I write a lot about enrichment, and that includes pets other than cats and dogs. Here’s what my daughter, trainer Mikkel Becker, and I told a reader who wanted to make life joyful for her new parrot.
Q: I just got a yellow-naped Amazon parrot. What are some good toys for him?
A: Parrots are so bright and quick! Toys are a wonderful way to stimulate their highly intelligent brains, give appropriate physical exercise and keep boredom at bay, reducing the risk of health and behavior problems.
Appropriate toys encourage and facilitate natural bird behaviors such as exploring, taking things apart and foraging. Climbing, swinging and perching are important elements of play for parrots. Flexible rope perches are good for climbing, chewing and foot workouts.
Look for puzzle toys that hold food pellets, nuts or treats and require your bird to manipulate pieces to get at the goodies. Known as foraging, this is natural bird behavior and should be encouraged.
Other toys are made with shreddable fibers, paper and other materials your bird can pick apart as if he were foraging for nesting material or investigating a natural environment. Don’t think of these toys as a waste of money if your bird destroys them in a day; they offer foot and beak exercise and physical and mental stimulation. More important, they discourage unwanted destructive behavior and fulfill your bird’s normal needs.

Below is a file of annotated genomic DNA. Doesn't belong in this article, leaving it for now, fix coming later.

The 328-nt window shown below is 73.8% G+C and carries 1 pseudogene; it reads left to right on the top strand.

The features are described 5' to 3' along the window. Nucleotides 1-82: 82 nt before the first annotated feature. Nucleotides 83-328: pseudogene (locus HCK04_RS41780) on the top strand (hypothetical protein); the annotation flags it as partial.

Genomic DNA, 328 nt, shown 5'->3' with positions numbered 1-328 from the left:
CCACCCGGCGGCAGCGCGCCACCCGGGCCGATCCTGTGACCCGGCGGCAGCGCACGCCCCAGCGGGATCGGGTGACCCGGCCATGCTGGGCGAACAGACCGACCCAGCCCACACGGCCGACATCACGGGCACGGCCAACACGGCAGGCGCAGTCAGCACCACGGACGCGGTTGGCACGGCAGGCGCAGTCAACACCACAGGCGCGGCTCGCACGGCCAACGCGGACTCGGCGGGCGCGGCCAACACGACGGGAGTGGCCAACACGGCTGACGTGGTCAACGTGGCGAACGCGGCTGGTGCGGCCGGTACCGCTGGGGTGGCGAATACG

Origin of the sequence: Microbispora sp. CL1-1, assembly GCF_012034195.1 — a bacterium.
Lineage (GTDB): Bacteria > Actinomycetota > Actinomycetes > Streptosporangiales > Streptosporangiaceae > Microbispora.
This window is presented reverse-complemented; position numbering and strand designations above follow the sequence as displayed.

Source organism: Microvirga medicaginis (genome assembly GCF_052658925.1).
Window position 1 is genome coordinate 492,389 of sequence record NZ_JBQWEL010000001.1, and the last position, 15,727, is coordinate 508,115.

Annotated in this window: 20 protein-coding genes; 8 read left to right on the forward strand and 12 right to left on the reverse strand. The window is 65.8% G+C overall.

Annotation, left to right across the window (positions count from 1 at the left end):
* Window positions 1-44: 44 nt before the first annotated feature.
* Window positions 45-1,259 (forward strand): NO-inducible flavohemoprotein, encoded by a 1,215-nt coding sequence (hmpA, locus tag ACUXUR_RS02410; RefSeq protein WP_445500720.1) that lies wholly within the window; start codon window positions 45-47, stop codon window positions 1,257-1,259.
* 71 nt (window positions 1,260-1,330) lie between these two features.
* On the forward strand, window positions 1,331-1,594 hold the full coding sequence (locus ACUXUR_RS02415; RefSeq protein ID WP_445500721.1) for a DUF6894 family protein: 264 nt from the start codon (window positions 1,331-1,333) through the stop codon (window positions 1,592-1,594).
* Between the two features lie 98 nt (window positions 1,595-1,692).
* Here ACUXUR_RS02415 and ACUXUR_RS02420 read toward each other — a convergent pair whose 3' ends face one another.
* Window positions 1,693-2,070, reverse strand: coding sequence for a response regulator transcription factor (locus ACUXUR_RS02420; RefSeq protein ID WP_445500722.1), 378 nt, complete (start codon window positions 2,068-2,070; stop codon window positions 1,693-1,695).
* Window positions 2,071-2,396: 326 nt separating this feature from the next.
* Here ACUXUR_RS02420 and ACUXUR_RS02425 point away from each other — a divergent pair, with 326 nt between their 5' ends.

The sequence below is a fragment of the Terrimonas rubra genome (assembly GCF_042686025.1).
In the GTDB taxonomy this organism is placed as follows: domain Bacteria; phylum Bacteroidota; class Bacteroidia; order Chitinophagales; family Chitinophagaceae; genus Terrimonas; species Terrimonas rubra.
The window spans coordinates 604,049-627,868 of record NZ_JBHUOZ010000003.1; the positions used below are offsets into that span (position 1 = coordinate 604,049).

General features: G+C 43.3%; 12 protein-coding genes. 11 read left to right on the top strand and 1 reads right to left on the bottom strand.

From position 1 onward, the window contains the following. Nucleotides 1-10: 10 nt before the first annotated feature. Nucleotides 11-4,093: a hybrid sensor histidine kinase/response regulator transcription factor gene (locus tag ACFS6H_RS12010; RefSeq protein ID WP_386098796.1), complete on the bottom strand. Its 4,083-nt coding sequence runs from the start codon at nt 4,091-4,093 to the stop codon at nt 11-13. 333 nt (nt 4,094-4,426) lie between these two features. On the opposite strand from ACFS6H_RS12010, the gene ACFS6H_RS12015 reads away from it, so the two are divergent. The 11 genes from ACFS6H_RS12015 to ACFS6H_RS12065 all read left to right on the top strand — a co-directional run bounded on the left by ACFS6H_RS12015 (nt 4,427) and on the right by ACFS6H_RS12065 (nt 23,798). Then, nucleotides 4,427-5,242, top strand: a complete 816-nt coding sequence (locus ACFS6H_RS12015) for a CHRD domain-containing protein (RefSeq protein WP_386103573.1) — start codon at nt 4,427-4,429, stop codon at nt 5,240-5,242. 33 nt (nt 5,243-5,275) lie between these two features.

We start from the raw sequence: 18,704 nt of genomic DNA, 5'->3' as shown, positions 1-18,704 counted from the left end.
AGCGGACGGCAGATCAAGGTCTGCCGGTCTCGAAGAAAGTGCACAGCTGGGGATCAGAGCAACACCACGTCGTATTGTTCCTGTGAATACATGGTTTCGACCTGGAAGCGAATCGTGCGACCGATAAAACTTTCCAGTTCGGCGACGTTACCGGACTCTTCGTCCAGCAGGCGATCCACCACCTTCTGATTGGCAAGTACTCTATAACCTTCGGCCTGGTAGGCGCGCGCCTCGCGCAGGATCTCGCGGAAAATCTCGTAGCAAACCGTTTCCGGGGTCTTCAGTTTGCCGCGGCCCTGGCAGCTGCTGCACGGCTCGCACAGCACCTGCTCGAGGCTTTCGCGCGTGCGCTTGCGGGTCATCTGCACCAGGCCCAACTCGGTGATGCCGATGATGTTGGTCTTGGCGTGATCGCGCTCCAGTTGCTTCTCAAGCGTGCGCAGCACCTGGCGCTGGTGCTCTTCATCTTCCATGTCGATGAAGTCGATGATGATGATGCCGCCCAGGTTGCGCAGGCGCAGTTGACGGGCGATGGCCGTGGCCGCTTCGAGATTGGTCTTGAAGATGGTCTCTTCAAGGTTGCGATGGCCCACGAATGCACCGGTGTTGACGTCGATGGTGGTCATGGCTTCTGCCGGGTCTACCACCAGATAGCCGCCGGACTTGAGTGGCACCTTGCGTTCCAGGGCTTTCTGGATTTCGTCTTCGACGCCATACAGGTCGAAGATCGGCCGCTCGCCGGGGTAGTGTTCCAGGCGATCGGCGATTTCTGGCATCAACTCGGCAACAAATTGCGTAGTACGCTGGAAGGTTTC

Birds are attracted by movement, bright colors, unusual textures and interesting shapes. Look for toys that twirl, are shiny, can be chewed or make fun noises.
You can make toys from things you have around the house. Finished with that newspaper? Place it at the top of your bird’s cage so the pages fall through the bars and let your Amazon shred it. Birds love to demolish cardboard boxes. Choose one of an appropriate size and let him go to town on it.
Offer several types of toys, and rotate a couple out every week so your bird always has something different to tease his birdie brain.
There’s more – including what to do when your cat won’t eat – in Pet Connection, the weekly nationally syndicated pet feature I co-write with Kim Campbell Thornton and my daughter, trainer Mikkel Becker.